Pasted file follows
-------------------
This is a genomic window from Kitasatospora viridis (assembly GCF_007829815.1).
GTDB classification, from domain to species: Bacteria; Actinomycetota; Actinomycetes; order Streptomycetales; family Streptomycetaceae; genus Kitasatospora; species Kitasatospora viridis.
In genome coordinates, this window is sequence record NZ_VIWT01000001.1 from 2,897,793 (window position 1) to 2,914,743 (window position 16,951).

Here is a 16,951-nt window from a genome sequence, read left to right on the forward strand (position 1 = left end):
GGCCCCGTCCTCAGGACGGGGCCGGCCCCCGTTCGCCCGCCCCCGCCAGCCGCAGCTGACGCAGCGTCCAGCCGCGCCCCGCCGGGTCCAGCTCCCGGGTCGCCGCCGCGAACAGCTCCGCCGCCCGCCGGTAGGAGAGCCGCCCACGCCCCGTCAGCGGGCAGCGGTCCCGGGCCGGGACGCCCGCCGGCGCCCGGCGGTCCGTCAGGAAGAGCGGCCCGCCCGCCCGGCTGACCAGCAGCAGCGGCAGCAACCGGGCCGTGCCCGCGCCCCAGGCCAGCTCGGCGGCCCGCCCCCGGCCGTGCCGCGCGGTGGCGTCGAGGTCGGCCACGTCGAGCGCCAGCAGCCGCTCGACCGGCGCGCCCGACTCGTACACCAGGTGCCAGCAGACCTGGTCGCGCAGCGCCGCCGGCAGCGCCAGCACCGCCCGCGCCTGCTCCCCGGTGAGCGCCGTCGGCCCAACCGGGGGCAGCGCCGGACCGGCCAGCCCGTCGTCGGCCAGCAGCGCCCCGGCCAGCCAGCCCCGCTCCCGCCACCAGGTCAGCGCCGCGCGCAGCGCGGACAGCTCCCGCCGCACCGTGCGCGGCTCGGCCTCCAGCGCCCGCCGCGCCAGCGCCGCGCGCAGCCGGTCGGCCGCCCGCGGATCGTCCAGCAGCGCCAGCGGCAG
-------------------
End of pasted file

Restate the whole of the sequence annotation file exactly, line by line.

This is a genomic window from Kitasatospora viridis (assembly GCF_007829815.1).
GTDB classification, from domain to species: Bacteria; Actinomycetota; Actinomycetes; order Streptomycetales; family Streptomycetaceae; genus Kitasatospora; species Kitasatospora viridis.
In genome coordinates, this window is sequence record NZ_VIWT01000001.1 from 2,897,793 (window position 1) to 2,914,743 (window position 16,951).

Here is a 16,951-nt window from a genome sequence, read left to right on the forward strand (position 1 = left end):
GGCCCCGTCCTCAGGACGGGGCCGGCCCCCGTTCGCCCGCCCCCGCCAGCCGCAGCTGACGCAGCGTCCAGCCGCGCCCCGCCGGGTCCAGCTCCCGGGTCGCCGCCGCGAACAGCTCCGCCGCCCGCCGGTAGGAGAGCCGCCCACGCCCCGTCAGCGGGCAGCGGTCCCGGGCCGGGACGCCCGCCGGCGCCCGGCGGTCCGTCAGGAAGAGCGGCCCGCCCGCCCGGCTGACCAGCAGCAGCGGCAGCAACCGGGCCGTGCCCGCGCCCCAGGCCAGCTCGGCGGCCCGCCCCCGGCCGTGCCGCGCGGTGGCGTCGAGGTCGGCCACGTCGAGCGCCAGCAGCCGCTCGACCGGCGCGCCCGACTCGTACACCAGGTGCCAGCAGACCTGGTCGCGCAGCGCCGCCGGCAGCGCCAGCACCGCCCGCGCCTGCTCCCCGGTGAGCGCCGTCGGCCCAACCGGGGGCAGCGCCGGACCGGCCAGCCCGTCGTCGGCCAGCAGCGCCCCGGCCAGCCAGCCCCGCTCCCGCCACCAGGTCAGCGCCGCGCGCAGCGCGGACAGCTCCCGCCGCACCGTGCGCGGCTCGGCCTCCAGCGCCCGCCGCGCCAGCGCCGCGCGCAGCCGGTCGGCCGCCCGCGGATCGTCCAGCAGCGCCAGCGGCAG